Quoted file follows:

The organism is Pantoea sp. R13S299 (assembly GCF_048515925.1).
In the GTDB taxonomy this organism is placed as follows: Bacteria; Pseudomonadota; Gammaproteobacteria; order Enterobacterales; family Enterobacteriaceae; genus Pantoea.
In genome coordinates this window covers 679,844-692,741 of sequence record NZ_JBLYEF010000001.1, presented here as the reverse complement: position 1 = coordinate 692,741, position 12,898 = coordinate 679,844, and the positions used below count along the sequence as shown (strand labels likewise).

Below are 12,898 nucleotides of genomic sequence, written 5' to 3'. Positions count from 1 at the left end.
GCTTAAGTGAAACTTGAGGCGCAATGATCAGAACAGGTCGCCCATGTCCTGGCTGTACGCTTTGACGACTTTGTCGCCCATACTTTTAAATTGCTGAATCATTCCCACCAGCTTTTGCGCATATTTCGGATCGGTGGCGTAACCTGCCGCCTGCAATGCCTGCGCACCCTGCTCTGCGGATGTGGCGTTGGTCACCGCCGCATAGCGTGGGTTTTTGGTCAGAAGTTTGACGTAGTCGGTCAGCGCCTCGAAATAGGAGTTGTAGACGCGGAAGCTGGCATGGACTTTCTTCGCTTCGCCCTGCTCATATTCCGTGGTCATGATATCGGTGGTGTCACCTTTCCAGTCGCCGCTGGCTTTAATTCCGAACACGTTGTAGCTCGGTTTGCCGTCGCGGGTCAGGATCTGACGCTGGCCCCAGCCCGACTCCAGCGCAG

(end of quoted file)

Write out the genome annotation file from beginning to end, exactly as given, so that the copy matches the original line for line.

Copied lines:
The organism is Pantoea sp. R13S299 (assembly GCF_048515925.1).
In the GTDB taxonomy this organism is placed as follows: Bacteria; Pseudomonadota; Gammaproteobacteria; order Enterobacterales; family Enterobacteriaceae; genus Pantoea.
In genome coordinates this window covers 679,844-692,741 of sequence record NZ_JBLYEF010000001.1, presented here as the reverse complement: position 1 = coordinate 692,741, position 12,898 = coordinate 679,844, and the positions used below count along the sequence as shown (strand labels likewise).

Below are 12,898 nucleotides of genomic sequence, written 5' to 3'. Positions count from 1 at the left end.
GCTTAAGTGAAACTTGAGGCGCAATGATCAGAACAGGTCGCCCATGTCCTGGCTGTACGCTTTGACGACTTTGTCGCCCATACTTTTAAATTGCTGAATCATTCCCACCAGCTTTTGCGCATATTTCGGATCGGTGGCGTAACCTGCCGCCTGCAATGCCTGCGCACCCTGCTCTGCGGATGTGGCGTTGGTCACCGCCGCATAGCGTGGGTTTTTGGTCAGAAGTTTGACGTAGTCGGTCAGCGCCTCGAAATAGGAGTTGTAGACGCGGAAGCTGGCATGGACTTTCTTCGCTTCGCCCTGCTCATATTCCGTGGTCATGATATCGGTGGTGTCACCTTTCCAGTCGCCGCTGGCTTTAATTCCGAACACGTTGTAGCTCGGTTTGCCGTCGCGGGTCAGGATCTGACGCTGGCCCCAGCCCGACTCCAGCGCAG